What could happen next?
Operation 1027 has forced the junta’s hand in several areas, particularly in relation to the white-collar crime situation that has rankled China.
First, it replaced its top man in Kokang in northern Shan state, a member of the ultranationalist, pro-military Union Solidarity and Development Party. Local media The Irrawaddy suggested the lawmaker, Myint Swe, had been scapegoated for failing to control the scam syndicates in northern Shan.
Last week, the junta arrested three alleged ringleaders and 286 individuals involved in these online syndicates.
It remains to be seen if ramping up crackdowns on scam gangs will help the junta back into Beijing’s good graces.
But there is still trust and support between the two countries, said Mr Amara Thiha.
“At the national level, communication is still there. There’s also news about Chinese naval fleets making a port visit to Myanmar,” he said.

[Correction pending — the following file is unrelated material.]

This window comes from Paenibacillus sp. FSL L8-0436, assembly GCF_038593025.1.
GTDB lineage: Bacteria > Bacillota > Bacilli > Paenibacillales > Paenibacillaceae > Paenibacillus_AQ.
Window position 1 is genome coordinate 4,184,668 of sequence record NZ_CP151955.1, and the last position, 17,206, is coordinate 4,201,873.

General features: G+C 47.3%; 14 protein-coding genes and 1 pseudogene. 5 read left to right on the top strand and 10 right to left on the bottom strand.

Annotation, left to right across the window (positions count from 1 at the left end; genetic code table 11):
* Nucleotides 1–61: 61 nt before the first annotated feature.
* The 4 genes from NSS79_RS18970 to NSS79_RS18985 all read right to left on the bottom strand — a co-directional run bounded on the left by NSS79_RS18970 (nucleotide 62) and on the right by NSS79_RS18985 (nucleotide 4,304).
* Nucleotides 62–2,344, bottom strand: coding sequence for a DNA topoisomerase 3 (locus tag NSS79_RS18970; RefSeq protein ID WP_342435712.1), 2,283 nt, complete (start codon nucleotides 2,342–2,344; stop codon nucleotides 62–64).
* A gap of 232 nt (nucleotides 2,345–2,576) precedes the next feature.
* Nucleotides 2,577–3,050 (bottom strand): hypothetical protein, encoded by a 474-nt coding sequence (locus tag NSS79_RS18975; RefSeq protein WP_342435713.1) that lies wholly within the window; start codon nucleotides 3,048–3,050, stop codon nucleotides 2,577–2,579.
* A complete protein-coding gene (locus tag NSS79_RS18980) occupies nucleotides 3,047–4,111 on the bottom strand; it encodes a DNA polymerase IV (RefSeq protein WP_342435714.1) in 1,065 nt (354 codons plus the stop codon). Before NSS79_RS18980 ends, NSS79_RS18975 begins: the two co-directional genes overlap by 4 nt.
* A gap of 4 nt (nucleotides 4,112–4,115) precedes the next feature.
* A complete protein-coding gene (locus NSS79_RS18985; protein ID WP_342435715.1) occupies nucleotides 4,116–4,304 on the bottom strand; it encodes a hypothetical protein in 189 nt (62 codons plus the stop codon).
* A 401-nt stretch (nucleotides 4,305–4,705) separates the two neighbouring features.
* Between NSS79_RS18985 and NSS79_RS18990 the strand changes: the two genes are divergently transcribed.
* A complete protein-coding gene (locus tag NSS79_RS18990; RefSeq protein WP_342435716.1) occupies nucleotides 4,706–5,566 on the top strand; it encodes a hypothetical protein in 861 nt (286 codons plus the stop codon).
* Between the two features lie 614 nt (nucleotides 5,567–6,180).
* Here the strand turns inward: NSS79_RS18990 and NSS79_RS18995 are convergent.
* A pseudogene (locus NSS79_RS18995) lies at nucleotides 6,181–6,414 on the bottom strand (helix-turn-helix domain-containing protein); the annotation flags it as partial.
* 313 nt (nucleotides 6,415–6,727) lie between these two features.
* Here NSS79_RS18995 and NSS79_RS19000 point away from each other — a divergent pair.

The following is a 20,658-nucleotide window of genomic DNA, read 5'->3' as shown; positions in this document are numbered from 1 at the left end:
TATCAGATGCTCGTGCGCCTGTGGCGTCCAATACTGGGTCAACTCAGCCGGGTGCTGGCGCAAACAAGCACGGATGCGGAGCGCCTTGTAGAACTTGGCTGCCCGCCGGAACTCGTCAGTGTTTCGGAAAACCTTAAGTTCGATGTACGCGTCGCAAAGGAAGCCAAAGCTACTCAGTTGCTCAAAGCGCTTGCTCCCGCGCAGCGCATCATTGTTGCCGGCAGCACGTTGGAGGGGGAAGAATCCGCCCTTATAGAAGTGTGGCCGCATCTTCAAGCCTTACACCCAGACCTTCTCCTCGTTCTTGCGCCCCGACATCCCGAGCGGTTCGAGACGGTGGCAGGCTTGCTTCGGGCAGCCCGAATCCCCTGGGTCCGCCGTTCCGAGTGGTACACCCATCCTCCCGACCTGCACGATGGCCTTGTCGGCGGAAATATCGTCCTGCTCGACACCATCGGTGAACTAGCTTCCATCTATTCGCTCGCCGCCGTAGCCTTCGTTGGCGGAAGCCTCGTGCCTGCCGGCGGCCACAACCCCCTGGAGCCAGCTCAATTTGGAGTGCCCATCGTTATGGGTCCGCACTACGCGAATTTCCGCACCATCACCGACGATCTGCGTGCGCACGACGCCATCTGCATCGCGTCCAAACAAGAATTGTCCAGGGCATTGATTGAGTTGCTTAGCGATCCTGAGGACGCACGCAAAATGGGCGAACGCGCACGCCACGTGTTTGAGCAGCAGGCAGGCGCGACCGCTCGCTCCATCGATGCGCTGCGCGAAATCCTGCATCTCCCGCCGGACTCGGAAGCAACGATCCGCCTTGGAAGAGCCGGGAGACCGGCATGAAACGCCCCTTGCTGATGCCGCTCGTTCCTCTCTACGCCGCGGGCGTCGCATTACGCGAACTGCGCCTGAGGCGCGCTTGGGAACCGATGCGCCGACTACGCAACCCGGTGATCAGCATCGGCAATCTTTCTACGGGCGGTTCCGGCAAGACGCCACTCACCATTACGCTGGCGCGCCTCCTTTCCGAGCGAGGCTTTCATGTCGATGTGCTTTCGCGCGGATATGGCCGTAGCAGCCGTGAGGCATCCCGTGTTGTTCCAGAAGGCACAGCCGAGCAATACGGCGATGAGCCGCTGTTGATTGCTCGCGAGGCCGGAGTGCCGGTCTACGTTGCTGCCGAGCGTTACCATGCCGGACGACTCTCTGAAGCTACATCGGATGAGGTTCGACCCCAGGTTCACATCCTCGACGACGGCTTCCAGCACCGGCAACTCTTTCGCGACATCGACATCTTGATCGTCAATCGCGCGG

Operation 1027 is also starting to show signs of de-escalation, according to the researcher.
He observed that no new conflict areas have emerged in recent days, and that the junta’s military reinforcements were “slowly but steadily gaining the upper hand”.
Not all of Myanmar’s more than 20 ethnic militias have joined the offensive either, for fear of the junta’s subsequent retaliation.
Even if the violence were to get out of hand? China can be expected to enter the fray, Mr Amara Thiha suggested, to mediate between parties and more crucially, ensure its economic and geopolitical interests are preserved.
Source: Channel News Asia